Ninety-six lower leg cadavers provided by the Institute of Forensic Medicine of the University of Zurich and previously analyzed in former studies [13, 16], were included in the study. The inclusion criterion was an existing CT assessed by the first author that included the entire tibia and fibula of both sides. Exclusion criteria comprised radiologically apparent previous trauma, surgery, advanced degenerative changes, or deformity of the tibia or fibula. Due to the well-known radiological criteria for osteoarthritis and clearly identifiable posttraumatic deformities, no inter-reader reliability was performed.
Thirty-four male and twelve female donors (two samples lacked gender information) were included with a mean age of 52 ± 17.7 years (range: 21 to 95 years). Mean weight was 83.1 ± 16.5 kg (range: 55 to 111 kg), and mean height was 176.2 ± 8.6 cm (range: 154 to 195 cm). High-resolution CT data were acquired using a Somatom Definition Flash CT scanner (Siemens®, Erlangen, Germany) with a slice thickness of 0.5 to 0.6 mm. 3D triangular surface models of 96 paired (48 left, 48 right) healthy tibiae and fibulae were created with manual threshold segmentation and region growing using MIMICS software (MIMICS Medical, Materialise NV, Leuven, Belgium). The bone models were imported into the surgical planning software CASPA (Balgrist CARD AG), developed in-house. To approximate the original distal fibula from the mirrored contralateral side, an iterative point proximity (ICP) algorithm [18, 19] was used to superimpose the mirrored contralateral model on the original model as described in previous studies [13, 17]. A 3D coordinate system was defined according to Wu et al. ; y-axis same direction vector as the anatomical tibial axis defined by an oriented bounding box (OBB) , z-axis: lateral, x-axis: anterior (Fig. 1).
Definition of tibia and fibula segments for contralateral registration
As segment selection and registration of anatomical structures potentially improve the accuracy of approximation to the premorbid anatomy , four different lower limb segments were defined to restore the distal fibula, excluding the possibly deformed distal 25% of the fibula. The contralateral lower leg model was mirrored, and four anatomic segments were defined (Fig. 2).
25% tibia: the segment was defined as 25% of the distal tibial length.
50% tibia: the segment was defined as 50% of the distal tibial length.
75% fibula: the segment was defined as 75% of the proximal fibula length.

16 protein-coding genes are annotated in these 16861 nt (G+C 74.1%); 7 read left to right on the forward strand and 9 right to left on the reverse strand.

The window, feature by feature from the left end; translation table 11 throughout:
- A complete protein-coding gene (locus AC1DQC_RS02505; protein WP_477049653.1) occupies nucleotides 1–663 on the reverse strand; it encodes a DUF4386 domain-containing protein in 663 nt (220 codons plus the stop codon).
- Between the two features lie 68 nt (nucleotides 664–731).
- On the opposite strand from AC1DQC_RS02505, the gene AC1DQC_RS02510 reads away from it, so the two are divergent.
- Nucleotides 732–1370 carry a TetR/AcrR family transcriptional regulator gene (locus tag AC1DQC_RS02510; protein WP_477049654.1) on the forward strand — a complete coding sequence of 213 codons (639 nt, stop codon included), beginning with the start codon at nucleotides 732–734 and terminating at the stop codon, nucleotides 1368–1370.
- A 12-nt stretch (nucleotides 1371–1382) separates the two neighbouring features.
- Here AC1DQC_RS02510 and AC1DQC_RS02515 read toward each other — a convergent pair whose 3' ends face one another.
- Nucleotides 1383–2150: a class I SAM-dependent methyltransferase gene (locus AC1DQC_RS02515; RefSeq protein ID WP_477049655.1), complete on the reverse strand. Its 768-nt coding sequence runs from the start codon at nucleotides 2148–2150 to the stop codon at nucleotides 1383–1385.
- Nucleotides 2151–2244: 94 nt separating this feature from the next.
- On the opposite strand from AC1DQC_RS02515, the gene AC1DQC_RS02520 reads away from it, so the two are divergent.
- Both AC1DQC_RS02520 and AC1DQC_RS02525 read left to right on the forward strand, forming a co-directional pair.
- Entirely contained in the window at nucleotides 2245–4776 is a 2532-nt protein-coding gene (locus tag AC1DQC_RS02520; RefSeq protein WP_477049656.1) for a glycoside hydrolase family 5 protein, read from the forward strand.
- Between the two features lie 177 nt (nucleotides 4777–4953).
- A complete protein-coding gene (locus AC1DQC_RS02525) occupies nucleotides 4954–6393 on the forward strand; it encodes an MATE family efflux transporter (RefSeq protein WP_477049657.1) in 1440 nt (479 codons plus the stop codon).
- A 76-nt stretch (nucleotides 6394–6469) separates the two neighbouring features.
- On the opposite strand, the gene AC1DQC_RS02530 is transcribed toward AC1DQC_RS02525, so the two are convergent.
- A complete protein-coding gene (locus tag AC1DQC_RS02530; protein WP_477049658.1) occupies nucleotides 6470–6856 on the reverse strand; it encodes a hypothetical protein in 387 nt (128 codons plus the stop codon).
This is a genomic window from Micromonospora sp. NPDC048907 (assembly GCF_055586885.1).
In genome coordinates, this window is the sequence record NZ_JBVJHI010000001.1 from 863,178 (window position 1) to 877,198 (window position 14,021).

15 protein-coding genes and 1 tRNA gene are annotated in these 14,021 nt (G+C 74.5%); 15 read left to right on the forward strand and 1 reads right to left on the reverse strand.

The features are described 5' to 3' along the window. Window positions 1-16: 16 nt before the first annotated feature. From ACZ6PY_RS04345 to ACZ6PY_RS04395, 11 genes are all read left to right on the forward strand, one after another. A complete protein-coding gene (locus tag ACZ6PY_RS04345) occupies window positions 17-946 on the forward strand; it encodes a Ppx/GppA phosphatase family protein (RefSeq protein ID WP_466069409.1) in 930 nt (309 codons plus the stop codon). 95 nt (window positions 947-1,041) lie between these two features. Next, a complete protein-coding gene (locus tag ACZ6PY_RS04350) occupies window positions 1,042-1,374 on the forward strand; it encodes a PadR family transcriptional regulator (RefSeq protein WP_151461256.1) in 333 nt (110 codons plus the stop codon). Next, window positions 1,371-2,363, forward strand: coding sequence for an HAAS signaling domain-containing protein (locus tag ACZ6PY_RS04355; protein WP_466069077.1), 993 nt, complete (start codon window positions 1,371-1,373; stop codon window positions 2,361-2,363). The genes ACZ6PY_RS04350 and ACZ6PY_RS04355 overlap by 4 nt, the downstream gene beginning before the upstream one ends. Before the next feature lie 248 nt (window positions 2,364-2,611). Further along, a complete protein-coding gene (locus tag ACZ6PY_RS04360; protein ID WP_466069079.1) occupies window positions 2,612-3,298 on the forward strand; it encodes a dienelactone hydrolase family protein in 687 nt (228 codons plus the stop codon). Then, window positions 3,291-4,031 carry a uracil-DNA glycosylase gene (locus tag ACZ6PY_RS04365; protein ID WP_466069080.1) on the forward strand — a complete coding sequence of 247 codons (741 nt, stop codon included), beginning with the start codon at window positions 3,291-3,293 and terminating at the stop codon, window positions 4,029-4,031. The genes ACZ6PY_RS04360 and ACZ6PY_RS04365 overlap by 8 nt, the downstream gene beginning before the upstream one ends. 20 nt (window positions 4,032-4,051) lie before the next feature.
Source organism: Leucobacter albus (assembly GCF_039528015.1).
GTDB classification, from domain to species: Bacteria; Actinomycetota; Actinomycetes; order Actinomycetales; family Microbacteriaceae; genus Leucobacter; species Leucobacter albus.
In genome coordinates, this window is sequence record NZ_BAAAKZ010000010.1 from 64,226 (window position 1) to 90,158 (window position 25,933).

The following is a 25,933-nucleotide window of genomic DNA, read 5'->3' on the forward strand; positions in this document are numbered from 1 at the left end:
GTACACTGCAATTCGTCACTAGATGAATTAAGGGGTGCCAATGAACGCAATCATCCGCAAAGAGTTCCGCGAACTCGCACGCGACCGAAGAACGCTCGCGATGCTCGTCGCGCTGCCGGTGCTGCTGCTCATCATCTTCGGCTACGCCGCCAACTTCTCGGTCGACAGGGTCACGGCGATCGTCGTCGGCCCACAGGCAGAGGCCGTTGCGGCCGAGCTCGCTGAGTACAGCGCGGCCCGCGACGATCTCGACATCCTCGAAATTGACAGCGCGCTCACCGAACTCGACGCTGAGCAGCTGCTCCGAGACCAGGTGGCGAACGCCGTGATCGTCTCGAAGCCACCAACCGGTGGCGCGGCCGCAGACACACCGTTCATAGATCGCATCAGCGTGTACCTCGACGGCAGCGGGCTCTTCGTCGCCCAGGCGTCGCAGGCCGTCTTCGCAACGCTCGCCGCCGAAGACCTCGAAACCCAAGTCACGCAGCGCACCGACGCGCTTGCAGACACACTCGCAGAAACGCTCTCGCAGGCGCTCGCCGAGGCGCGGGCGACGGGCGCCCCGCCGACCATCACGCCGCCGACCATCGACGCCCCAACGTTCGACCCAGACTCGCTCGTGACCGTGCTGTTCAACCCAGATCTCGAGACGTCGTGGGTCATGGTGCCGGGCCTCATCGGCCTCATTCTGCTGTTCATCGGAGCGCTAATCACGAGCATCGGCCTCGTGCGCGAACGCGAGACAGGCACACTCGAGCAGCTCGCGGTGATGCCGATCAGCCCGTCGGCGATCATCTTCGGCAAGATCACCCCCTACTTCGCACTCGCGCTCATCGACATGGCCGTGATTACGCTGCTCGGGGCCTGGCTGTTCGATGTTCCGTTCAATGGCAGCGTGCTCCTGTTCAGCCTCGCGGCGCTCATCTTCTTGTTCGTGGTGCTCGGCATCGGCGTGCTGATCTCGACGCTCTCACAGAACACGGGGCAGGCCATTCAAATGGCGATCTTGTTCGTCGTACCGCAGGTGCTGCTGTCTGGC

75% fibula and tibia: the segment included the whole tibia model and 75% of the proximal fibula length (Fig. 2).
The surface registration algorithm for superimposing the mirrored contralateral models on the original model was performed for all four defined segments of the tibia and fibula with specified length, as described above.
Accuracy of distal fibula restoration
Translation and rotation of the distal contralateral fibula were measured in comparison to the original distal fibula and reported as errors. Translation was measured in mm (positive values indicate lengthening of the distal fibula, negative values indicate shortening), and rotation was measured in degrees (positive values indicate external rotation, negative values indicate internal rotation) around the anatomical axis (y-axis) (Fig. 3). Furthermore, the 3D distance (Euclidean distance) between the target ipsilateral distal fibula and the contralateral mirrored distal fibula was calculated. Similarly, the 3D angle (Euler’s angle) was calculated between the target ipsilateral distal fibula and the contralateral mirrored distal fibula to quantify positional deviation. In addition, the median absolute error of the distal fibula (translation, rotation, Euclidean distance, Euler’s angle) was defined for each segment. Bilateral models without pathology were used for the calculations. Accordingly, the error would be 0 mm or 0° if the anatomy were perfectly reconstructed.
Measurement of the tibia and fibula length
The length of the tibia and fibula model was defined by the OBB . Side-to-side differences are reported as median absolute differences.
Due to the highly standardized definition of the surfaces and the largely automated measurement procedure, no inter- and intra-reader reliability was performed.
Statistical analysis was conducted with SPSS software v26.0 (IBM, New York, USA).
The Shapiro-Wilk test was applied to test the data for normal distribution. The variables are reported as median and range. As the data were not normally distributed, the Friedmann’s test (nonparametric ANOVA for related samples) was applied to study between-level differences. Outcomes with significant differences were further analyzed in a pairwise comparison using Wilcoxon signed rank tests. The respective p-values were Bonferroni-corrected as applicable. To identify patient-specific factors, including age, sex, BMI and tibia and fibula side-to-side differences, associated with the outcomes of interest, a stepwise linear regression model was applied. In this analysis, missing values (weight and height information were missing in nine donors; gender information was lacking in two cases) were not taken into account, and the corresponding cases were excluded from the analysis. The alpha level was set at 0.05, and all p-values were two-tailed.
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